Cellulitis is a bacterial skin infection that typically occurs at sites of scrapes, cuts, or bug bites.
Cellulitis can affect the skin anywhere, but it is most common in areas that are prone to sustaining damage, such as the legs, face, and arms.
Several types of bacteria can cause cellulitis, but those most commonly responsible are Streptococcus and Staphylococcus aureus. People taking an immune suppressing medication and those with chronic conditions are more likely to develop cellulitis.
Keep reading for more information about the signs, symptoms, and treatment of cellulitis.
Any break in the skin can result in cellulitis. A bug bite or sting that penetrates the skin can allow bacteria living on the surface of the skin to get below it and cause an infection.
Bites from the following insects and others can lead to cellulitis:
As insect bites can be itchy, they can cause people to scratch the area, which can further break the skin. Scratching a bite with unwashed fingernails increases the risk of bacteria getting under the skin.
If the site of a bug bite becomes infected, people may experience the following signs and symptoms:
- tenderness or pain around the bite
- red spots or streaks surrounding the bite
- skin feeling warm
- skin dimples around the bite
Without treatment, cellulitis can get worse. If this occurs, a person may experience:
In many cases, a visual examination of the affected area is enough to diagnose cellulitis. However, a doctor may also want to take a blood sample.
A blood sample can tell the doctor if the infection has entered the bloodstream. If the infection is in the bloodstream, a person may develop sepsis.
Sepsis is a serious, potentially life threatening infectious condition that can be severe enough to harm other parts of the body, including the heart and nervous system.
The treatment for cellulitis usually involves taking antibiotics. The type and severity of the infection will determine how long a person needs to continue taking them. In some cases, a doctor may prescribe antibiotics based on the location of the infection.
A person should take all prescribed antibiotics without skipping or stopping the doses, even if their symptoms improve earlier.
Warm compresses may help alleviate the swelling on the skin and provide some comfort while a person waits for the antibiotics to take effect.
If the infection is more severe or does not get any better, a person may require hospitalization. Doctors in the hospital will provide intravenous (IV) antibiotics and other care.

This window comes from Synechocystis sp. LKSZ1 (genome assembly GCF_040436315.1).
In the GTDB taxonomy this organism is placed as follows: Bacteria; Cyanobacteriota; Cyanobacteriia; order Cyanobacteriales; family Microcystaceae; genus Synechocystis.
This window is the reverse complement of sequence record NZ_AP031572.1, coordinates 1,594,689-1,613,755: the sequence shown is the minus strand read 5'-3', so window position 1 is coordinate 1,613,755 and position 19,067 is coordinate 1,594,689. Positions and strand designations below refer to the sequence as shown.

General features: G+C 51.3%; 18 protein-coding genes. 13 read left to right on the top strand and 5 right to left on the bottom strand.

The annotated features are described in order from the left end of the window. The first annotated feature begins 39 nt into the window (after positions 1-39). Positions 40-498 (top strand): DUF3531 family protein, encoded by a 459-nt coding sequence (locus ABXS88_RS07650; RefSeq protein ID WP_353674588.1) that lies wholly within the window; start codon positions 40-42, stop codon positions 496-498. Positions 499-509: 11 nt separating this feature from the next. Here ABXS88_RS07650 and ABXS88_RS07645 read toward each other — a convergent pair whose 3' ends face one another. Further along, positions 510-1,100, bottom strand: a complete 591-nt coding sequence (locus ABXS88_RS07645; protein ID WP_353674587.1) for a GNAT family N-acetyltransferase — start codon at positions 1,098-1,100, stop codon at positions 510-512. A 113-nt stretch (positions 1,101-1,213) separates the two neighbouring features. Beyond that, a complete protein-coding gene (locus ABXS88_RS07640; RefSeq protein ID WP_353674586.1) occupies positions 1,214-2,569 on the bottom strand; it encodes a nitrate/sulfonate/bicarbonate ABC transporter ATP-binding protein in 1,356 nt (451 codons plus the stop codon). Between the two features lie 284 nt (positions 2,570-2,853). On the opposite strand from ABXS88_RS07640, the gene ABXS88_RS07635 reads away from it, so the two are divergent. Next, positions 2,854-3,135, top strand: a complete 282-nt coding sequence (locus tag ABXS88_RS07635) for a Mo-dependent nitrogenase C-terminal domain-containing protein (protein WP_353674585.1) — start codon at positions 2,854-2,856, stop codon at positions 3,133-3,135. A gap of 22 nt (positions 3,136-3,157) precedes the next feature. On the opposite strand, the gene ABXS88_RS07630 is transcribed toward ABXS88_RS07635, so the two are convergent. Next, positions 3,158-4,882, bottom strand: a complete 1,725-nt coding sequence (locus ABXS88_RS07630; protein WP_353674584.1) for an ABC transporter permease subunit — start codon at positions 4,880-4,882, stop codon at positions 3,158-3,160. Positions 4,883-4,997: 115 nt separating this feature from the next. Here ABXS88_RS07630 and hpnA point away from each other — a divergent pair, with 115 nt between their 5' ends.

A person can take several steps to help reduce their risk of developing cellulitis. Preventative measures include:
- washing the bug bite and keeping it clean
- avoiding scratching the bite or sting
- using an ointment that helps cover and protect the bite
- covering the bite with a bandage
- watching for signs of infection, including swelling, redness, and warmth
- using ice packs to help reduce swelling, itchiness, or pain
- keeping the bite moisturized to help prevent cracking from dryness
- trimming and cleaning the fingernails regularly
People can follow the same steps when they have a cut, scrape, or bruise that could become infected.
Some steps to take to avoid bug bites in the first place include:
- using bug spray when outside
- wearing loose fitting clothes that cover the arms and legs
- using screens around picnic tables and tents to prevent bugs from entering
A person should speak to their doctor if they suspect that they have cellulitis. Early treatment can help prevent complications.
People should seek emergency treatment if they have cellulitis that is spreading and occurs with:
- a fever
- swollen glands
If the condition worsens, a person may need to take stronger antibiotics or stay in the hospital so that healthcare professionals can monitor their treatment.
A person can develop cellulitis from a bug bite or any cut, scrape, or abrasion on the skin. Less commonly, cellulitis might appear on skin that does not have any breaks in it.
Early treatment for cellulitis can help prevent complications. Treatment usually involves taking oral antibiotics.
However, if cellulitis spreads or gets worse, a person may need IV antibiotics or other treatments. Without treatment, cellulitis could cause sepsis, which is a life threatening infection.